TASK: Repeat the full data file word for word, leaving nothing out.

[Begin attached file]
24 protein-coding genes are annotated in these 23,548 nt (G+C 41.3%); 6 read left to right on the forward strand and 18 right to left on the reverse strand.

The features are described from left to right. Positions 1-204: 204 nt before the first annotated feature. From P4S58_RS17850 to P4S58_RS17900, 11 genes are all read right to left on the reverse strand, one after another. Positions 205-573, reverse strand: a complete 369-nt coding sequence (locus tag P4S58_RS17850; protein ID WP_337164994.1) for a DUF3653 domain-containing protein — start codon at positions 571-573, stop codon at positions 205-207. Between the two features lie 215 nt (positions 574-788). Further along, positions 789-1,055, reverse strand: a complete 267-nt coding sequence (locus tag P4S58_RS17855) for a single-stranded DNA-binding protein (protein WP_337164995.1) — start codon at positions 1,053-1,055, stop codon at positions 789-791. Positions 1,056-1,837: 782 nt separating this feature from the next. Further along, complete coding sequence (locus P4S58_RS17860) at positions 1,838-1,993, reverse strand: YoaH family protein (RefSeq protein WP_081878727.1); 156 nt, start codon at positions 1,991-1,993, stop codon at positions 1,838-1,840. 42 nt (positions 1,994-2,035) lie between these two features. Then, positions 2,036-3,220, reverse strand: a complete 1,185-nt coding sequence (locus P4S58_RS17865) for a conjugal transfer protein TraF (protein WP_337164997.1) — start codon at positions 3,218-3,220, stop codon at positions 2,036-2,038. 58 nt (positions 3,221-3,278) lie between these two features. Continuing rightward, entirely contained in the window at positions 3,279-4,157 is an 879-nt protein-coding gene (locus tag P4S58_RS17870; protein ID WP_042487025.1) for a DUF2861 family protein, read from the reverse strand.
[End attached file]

24 protein-coding genes are annotated in these 23,548 nt (G+C 41.3%); 6 read left to right on the forward strand and 18 right to left on the reverse strand.

The features are described from left to right. Positions 1-204: 204 nt before the first annotated feature. From P4S58_RS17850 to P4S58_RS17900, 11 genes are all read right to left on the reverse strand, one after another. Positions 205-573, reverse strand: a complete 369-nt coding sequence (locus tag P4S58_RS17850; protein ID WP_337164994.1) for a DUF3653 domain-containing protein — start codon at positions 571-573, stop codon at positions 205-207. Between the two features lie 215 nt (positions 574-788). Further along, positions 789-1,055, reverse strand: a complete 267-nt coding sequence (locus tag P4S58_RS17855) for a single-stranded DNA-binding protein (protein WP_337164995.1) — start codon at positions 1,053-1,055, stop codon at positions 789-791. Positions 1,056-1,837: 782 nt separating this feature from the next. Further along, complete coding sequence (locus P4S58_RS17860) at positions 1,838-1,993, reverse strand: YoaH family protein (RefSeq protein WP_081878727.1); 156 nt, start codon at positions 1,991-1,993, stop codon at positions 1,838-1,840. 42 nt (positions 1,994-2,035) lie between these two features. Then, positions 2,036-3,220, reverse strand: a complete 1,185-nt coding sequence (locus P4S58_RS17865) for a conjugal transfer protein TraF (protein WP_337164997.1) — start codon at positions 3,218-3,220, stop codon at positions 2,036-2,038. 58 nt (positions 3,221-3,278) lie between these two features. Continuing rightward, entirely contained in the window at positions 3,279-4,157 is an 879-nt protein-coding gene (locus tag P4S58_RS17870; protein ID WP_042487025.1) for a DUF2861 family protein, read from the reverse strand.